The baton though I wouldn't personally expect to find on a heritage line, or at least on a line that sells itself as a heritage line, particularly a steam era one.
 

ralphchadkirk

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I agree, batons are pointless on heritage railways. I've never found a situation where the normal handsignal or a white light doesn't suffice.

Lamps are very much a personal choice. I carry both a Halo and a Bardic on me. I far prefer the Halo as for example during shunting whilst it's not as comfortable to swing as the Bardic I don't have to fiddle around with it to get a red just as the engine's coming onto the stop. I also find its colours penetrate steam and smoke much better than the Bardic. I really only carry the Bardic to sling on the back of a train should I need to.

Incidentally I tried out someone's paraffin lamp the other day for shunting and I was surprised by how easy it is to swing and how quickly you can get aspects on it.

We still use flags and as the big railway still uses them I see no reason to change.
 

D1009

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For an example of the second, a heritage railway near me visibly uses the traditional whistle and flag from the back with steam-hauled services as was authentic for the time their locos came from. The real signal that the train is clear to go is handled in the following seconds using buzzer codes discreetly transmitted between UHF CB radios equipped with digital coded tone squelching.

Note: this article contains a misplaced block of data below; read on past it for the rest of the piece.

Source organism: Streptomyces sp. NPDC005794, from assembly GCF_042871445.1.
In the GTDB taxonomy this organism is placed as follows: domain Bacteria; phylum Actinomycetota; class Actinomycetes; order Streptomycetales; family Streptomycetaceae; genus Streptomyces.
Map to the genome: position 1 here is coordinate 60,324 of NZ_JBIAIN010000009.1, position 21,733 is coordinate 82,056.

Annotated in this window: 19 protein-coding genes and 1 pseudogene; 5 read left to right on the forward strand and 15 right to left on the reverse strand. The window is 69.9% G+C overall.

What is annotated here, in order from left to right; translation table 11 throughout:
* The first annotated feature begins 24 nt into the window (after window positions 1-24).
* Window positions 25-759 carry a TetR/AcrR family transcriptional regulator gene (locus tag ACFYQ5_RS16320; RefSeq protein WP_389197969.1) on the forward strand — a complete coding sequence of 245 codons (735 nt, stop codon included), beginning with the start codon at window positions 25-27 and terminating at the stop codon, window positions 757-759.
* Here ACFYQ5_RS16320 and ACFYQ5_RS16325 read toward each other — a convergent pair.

Any reason for this ?
 

DownSouth

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Any reason for this ?
Crowds on platforms at times, previous incidents, whistle not always audible enough if it's a long train and the wind blowing the wrong way, and always good to have a couple of extra sets of eyes when there are coaches with open end platforms in use.

It's not at all obtrusive, they just keep the radio in the pocket and press the buzzer button. I only know because I saw a newbie volunteer use it out of his pocket one day and asked how they did things once the train was going. I notice behind the scenes details like that all the time at things like sporting events because I've worked in video and event production previously.
 

Solent&Wessex

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Dispatch Batons were, at one point, manufactured by a firm called AED Plastics, 70 Kings Hall Road, Beckenham, Kent, BR3 1LS. Telephone 020-8778-2463. I have a baton at home with a sticker on which gives those details. Whether they still exist or not I do not know, this was acquired a good few years ago now.
 

Daniel

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With regards to dispatch torches on the mainline, I'm not sure if they've been introduced on NR yet, but the new style bardic has been issued on the Metropolitan Line as a trial for LU. Much lighter, better light, and last a lot longer: